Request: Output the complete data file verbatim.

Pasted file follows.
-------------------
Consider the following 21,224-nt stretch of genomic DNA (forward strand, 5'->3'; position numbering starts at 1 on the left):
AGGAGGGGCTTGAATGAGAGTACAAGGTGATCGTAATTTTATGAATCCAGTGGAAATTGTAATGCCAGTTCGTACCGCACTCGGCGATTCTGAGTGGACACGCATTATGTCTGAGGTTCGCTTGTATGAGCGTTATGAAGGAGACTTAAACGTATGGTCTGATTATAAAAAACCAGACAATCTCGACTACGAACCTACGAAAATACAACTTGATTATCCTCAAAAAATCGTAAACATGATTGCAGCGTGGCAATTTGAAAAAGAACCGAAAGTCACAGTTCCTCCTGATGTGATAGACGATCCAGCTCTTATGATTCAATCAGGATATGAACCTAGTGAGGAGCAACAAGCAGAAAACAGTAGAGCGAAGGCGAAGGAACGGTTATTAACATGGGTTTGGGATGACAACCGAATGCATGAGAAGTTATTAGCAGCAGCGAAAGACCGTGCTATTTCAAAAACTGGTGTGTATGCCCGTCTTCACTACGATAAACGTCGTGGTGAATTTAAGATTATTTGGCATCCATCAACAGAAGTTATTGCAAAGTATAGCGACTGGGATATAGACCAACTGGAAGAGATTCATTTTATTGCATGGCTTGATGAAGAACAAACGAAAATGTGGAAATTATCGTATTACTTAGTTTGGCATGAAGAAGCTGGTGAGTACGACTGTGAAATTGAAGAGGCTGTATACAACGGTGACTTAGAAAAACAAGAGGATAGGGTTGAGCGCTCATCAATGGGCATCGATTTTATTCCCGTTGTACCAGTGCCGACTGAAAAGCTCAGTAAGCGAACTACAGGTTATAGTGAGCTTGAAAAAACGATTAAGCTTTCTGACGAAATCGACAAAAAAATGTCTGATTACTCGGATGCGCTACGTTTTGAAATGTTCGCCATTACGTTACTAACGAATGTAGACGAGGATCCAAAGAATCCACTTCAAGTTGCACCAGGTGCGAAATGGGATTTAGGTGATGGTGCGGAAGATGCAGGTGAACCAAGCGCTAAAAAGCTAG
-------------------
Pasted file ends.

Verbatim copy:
Consider the following 21,224-nt stretch of genomic DNA (forward strand, 5'->3'; position numbering starts at 1 on the left):
AGGAGGGGCTTGAATGAGAGTACAAGGTGATCGTAATTTTATGAATCCAGTGGAAATTGTAATGCCAGTTCGTACCGCACTCGGCGATTCTGAGTGGACACGCATTATGTCTGAGGTTCGCTTGTATGAGCGTTATGAAGGAGACTTAAACGTATGGTCTGATTATAAAAAACCAGACAATCTCGACTACGAACCTACGAAAATACAACTTGATTATCCTCAAAAAATCGTAAACATGATTGCAGCGTGGCAATTTGAAAAAGAACCGAAAGTCACAGTTCCTCCTGATGTGATAGACGATCCAGCTCTTATGATTCAATCAGGATATGAACCTAGTGAGGAGCAACAAGCAGAAAACAGTAGAGCGAAGGCGAAGGAACGGTTATTAACATGGGTTTGGGATGACAACCGAATGCATGAGAAGTTATTAGCAGCAGCGAAAGACCGTGCTATTTCAAAAACTGGTGTGTATGCCCGTCTTCACTACGATAAACGTCGTGGTGAATTTAAGATTATTTGGCATCCATCAACAGAAGTTATTGCAAAGTATAGCGACTGGGATATAGACCAACTGGAAGAGATTCATTTTATTGCATGGCTTGATGAAGAACAAACGAAAATGTGGAAATTATCGTATTACTTAGTTTGGCATGAAGAAGCTGGTGAGTACGACTGTGAAATTGAAGAGGCTGTATACAACGGTGACTTAGAAAAACAAGAGGATAGGGTTGAGCGCTCATCAATGGGCATCGATTTTATTCCCGTTGTACCAGTGCCGACTGAAAAGCTCAGTAAGCGAACTACAGGTTATAGTGAGCTTGAAAAAACGATTAAGCTTTCTGACGAAATCGACAAAAAAATGTCTGATTACTCGGATGCGCTACGTTTTGAAATGTTCGCCATTACGTTACTAACGAATGTAGACGAGGATCCAAAGAATCCACTTCAAGTTGCACCAGGTGCGAAATGGGATTTAGGTGATGGTGCGGAAGATGCAGGTGAACCAAGCGCTAAAAAGCTAG